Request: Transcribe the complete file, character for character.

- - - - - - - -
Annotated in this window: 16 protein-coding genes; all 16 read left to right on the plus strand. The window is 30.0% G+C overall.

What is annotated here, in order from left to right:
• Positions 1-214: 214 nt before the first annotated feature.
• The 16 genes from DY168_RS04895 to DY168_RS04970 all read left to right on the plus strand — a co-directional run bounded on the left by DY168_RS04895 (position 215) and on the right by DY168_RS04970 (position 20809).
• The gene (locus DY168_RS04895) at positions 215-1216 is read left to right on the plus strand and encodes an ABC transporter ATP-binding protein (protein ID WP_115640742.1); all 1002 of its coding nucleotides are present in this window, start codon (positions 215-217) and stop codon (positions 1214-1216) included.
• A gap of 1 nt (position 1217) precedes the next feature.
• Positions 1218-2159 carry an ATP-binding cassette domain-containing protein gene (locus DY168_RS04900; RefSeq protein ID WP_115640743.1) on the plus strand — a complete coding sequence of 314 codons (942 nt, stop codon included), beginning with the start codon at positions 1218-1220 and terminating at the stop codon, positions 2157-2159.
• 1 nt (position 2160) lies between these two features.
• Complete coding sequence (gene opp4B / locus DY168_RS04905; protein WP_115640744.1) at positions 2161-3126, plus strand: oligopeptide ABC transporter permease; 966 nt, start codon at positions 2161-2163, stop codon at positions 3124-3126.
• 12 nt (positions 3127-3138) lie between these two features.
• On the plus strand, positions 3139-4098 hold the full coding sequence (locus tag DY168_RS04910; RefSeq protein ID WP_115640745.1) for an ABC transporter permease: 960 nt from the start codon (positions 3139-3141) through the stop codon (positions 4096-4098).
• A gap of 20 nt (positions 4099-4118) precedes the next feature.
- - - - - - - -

Annotated in this window: 16 protein-coding genes; all 16 read left to right on the plus strand. The window is 30.0% G+C overall.

What is annotated here, in order from left to right:
• Positions 1-214: 214 nt before the first annotated feature.
• The 16 genes from DY168_RS04895 to DY168_RS04970 all read left to right on the plus strand — a co-directional run bounded on the left by DY168_RS04895 (position 215) and on the right by DY168_RS04970 (position 20809).
• The gene (locus DY168_RS04895) at positions 215-1216 is read left to right on the plus strand and encodes an ABC transporter ATP-binding protein (protein ID WP_115640742.1); all 1002 of its coding nucleotides are present in this window, start codon (positions 215-217) and stop codon (positions 1214-1216) included.
• A gap of 1 nt (position 1217) precedes the next feature.
• Positions 1218-2159 carry an ATP-binding cassette domain-containing protein gene (locus DY168_RS04900; RefSeq protein ID WP_115640743.1) on the plus strand — a complete coding sequence of 314 codons (942 nt, stop codon included), beginning with the start codon at positions 1218-1220 and terminating at the stop codon, positions 2157-2159.
• 1 nt (position 2160) lies between these two features.
• Complete coding sequence (gene opp4B / locus DY168_RS04905; protein WP_115640744.1) at positions 2161-3126, plus strand: oligopeptide ABC transporter permease; 966 nt, start codon at positions 2161-2163, stop codon at positions 3124-3126.
• 12 nt (positions 3127-3138) lie between these two features.
• On the plus strand, positions 3139-4098 hold the full coding sequence (locus tag DY168_RS04910; RefSeq protein ID WP_115640745.1) for an ABC transporter permease: 960 nt from the start codon (positions 3139-3141) through the stop codon (positions 4096-4098).
• A gap of 20 nt (positions 4099-4118) precedes the next feature.